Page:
Last month, we reported on a Fifth Circuit Court of Appeals decision that held that Louisiana’s Valued Policy Law requires that an insurer must pay the agreed face value of the insured property only if the property is rendered a total loss from a covered peril.  (Click here for a discussion of Chauvin v. State Farm Fire & Casualty Co.)
A Louisiana state appellate court was recently also faced with the question of the applicability of Louisiana’s Valued Policy Law in a Katrina-related case, in the case of Landry v. Louisiana Citizens Property Insurance Company, and the Louisiana state court followed the holding of the Chauvin court.  In so holding, the appellate court ruled that insureds who suffered a total loss from a hurricane are not entitled to recover the full amount of their loss if the loss was due to both covered and non-covered perils.
The plaintiff policyholders in the case, Mark and Barbara Landry, purchased an insurance policy from Louisiana Citizens Property Insurance Corporation.  The policy, whose limit was $57,200, specifically excluded damage caused by flood.  The Landrys’ home was completely destroyed by Hurricane Katrina and they submitted a claim to Louisiana Citizens, which denied coverage on the basis that the home was destroyed by flood, which is excluded from coverage.  In response, the Landrys argued that under Louisiana’s Valued Policy Law (“VPL”), they were entitled to payment of the policy’s face value because they suffered a total loss and covered wind damage was at least partially responsible for the loss.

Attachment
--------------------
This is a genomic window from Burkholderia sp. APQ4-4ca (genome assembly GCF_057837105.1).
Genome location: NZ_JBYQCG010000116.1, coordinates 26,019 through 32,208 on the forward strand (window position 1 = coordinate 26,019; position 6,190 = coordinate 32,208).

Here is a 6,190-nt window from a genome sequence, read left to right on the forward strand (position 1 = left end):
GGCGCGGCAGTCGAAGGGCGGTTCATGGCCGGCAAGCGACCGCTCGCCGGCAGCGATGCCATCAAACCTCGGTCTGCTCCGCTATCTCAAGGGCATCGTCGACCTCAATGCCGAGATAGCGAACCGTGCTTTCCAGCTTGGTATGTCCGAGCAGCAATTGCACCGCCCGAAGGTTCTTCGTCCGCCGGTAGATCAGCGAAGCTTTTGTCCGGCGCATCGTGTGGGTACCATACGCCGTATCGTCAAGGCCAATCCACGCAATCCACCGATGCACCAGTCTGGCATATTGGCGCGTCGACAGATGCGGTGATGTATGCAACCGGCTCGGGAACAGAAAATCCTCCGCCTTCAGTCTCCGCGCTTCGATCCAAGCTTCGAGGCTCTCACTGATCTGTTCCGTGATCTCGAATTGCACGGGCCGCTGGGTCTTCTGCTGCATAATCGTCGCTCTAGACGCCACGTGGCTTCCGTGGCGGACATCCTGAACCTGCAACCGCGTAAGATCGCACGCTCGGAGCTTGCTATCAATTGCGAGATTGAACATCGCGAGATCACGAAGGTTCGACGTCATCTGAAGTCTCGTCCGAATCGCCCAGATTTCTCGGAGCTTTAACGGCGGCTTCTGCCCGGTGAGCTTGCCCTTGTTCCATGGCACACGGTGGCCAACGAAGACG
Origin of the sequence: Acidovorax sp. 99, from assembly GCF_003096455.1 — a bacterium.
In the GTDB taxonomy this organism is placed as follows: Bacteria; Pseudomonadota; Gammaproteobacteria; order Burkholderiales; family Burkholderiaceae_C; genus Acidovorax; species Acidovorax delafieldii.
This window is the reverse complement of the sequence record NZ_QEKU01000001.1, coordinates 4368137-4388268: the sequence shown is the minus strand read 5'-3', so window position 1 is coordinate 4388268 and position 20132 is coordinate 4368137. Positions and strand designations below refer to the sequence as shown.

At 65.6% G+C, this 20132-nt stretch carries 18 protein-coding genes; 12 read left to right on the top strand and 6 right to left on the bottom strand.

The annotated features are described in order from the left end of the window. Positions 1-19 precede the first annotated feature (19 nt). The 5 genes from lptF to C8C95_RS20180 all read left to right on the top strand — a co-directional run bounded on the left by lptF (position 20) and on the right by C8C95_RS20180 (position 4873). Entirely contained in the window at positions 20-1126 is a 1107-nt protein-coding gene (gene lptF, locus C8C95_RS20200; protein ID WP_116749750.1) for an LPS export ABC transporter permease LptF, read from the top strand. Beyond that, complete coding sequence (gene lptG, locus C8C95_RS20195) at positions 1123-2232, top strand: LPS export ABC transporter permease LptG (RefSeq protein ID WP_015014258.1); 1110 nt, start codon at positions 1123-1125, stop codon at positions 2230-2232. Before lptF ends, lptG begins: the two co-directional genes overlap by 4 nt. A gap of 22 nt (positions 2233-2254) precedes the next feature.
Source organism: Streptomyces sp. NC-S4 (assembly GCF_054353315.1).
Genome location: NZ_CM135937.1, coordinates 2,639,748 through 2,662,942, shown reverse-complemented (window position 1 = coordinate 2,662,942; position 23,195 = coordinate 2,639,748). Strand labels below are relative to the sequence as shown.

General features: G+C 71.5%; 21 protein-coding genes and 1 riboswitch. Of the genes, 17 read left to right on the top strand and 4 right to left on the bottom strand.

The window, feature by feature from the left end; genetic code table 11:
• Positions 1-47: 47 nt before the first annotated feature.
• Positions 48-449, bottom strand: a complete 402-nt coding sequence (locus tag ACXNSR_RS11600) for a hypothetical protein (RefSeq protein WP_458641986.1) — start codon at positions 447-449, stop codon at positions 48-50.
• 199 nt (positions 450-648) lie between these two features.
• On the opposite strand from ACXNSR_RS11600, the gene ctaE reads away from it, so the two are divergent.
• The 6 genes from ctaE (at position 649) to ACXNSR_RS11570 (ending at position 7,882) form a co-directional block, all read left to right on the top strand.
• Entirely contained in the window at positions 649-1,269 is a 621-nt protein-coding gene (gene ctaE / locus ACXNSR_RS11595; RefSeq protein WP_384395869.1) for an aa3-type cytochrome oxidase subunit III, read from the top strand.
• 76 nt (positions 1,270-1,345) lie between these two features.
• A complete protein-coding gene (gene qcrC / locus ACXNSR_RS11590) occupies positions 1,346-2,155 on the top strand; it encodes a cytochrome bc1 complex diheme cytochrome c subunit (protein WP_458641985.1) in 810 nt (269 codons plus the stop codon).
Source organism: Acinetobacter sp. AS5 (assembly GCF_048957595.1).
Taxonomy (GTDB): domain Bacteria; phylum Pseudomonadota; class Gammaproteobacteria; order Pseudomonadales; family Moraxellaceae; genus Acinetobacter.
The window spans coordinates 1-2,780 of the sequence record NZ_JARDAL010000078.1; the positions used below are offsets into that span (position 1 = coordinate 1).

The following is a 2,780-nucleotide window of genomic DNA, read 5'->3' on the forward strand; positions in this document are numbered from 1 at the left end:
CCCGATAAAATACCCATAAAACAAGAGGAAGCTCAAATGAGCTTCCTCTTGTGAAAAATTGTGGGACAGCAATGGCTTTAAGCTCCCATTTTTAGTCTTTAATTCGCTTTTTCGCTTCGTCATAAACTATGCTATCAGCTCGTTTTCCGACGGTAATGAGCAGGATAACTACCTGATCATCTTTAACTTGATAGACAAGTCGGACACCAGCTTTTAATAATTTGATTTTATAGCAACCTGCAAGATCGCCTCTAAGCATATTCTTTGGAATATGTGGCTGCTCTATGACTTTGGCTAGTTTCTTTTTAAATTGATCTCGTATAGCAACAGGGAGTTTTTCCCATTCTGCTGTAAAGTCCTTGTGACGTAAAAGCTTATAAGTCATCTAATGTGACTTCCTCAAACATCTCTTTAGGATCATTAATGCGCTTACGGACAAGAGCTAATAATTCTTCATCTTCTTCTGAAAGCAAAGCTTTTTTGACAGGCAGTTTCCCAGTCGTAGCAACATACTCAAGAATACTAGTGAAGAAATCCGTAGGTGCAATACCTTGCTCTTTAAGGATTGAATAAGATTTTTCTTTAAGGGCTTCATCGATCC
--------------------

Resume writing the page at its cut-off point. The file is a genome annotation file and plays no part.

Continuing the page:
The trial court granted a motion for partial summary judgment in favor of the Landrys, holding that the policy’s application did not identify any specific method of loss computation in the event of a total loss and that under the VPL Louisiana Citizens was liable for the full amount of the loss without an offset or deduction based on that portion of the damage caused by a non-covered peril.
The insurer appealed the trial court decision and the state appellate court relied partially on the Fifth Circuit’s recent decision in Chauvin v. State Farm Fire & Casualty Co. to reach its decision.  The state appellate court agreed with the federal appellate court that in enacting the VPL, the Louisiana legislature never intended to expand coverage beyond that which the parties to an insurance contract intended.  In addition, in determining whether under the VPL an insurer is required to pay the full value of a policy based on a loss caused by both covered and non-covered perils, both courts put great weight on whether the covered peril was the proximate cause of the total loss.  If the covered peril was the proximate cause, payment of the full value of a policy would be required under the VPL. 
On this basis, the Louisiana Court of Appeal reversed the trial court’s grant of summary judgment and remanded the case back to the trial court for further findings.  The court stated that if the trial court determines that the “efficient or proximate cause” of the property damage was a covered peril such as wind, rain or hail, Louisiana Citizens would be have to obligated, under the VPL, to make payment for the full face value of the insurance policy.  The Court of Appeal stated that the insurer bears the evidentiary burden of showing that floodwater was the “efficient or proximate cause” of the Landrys’ loss or it will be obligated to pay the full face amount of the Landrys’ policy. will continue to monitor this and other Katrina-related coverage developments.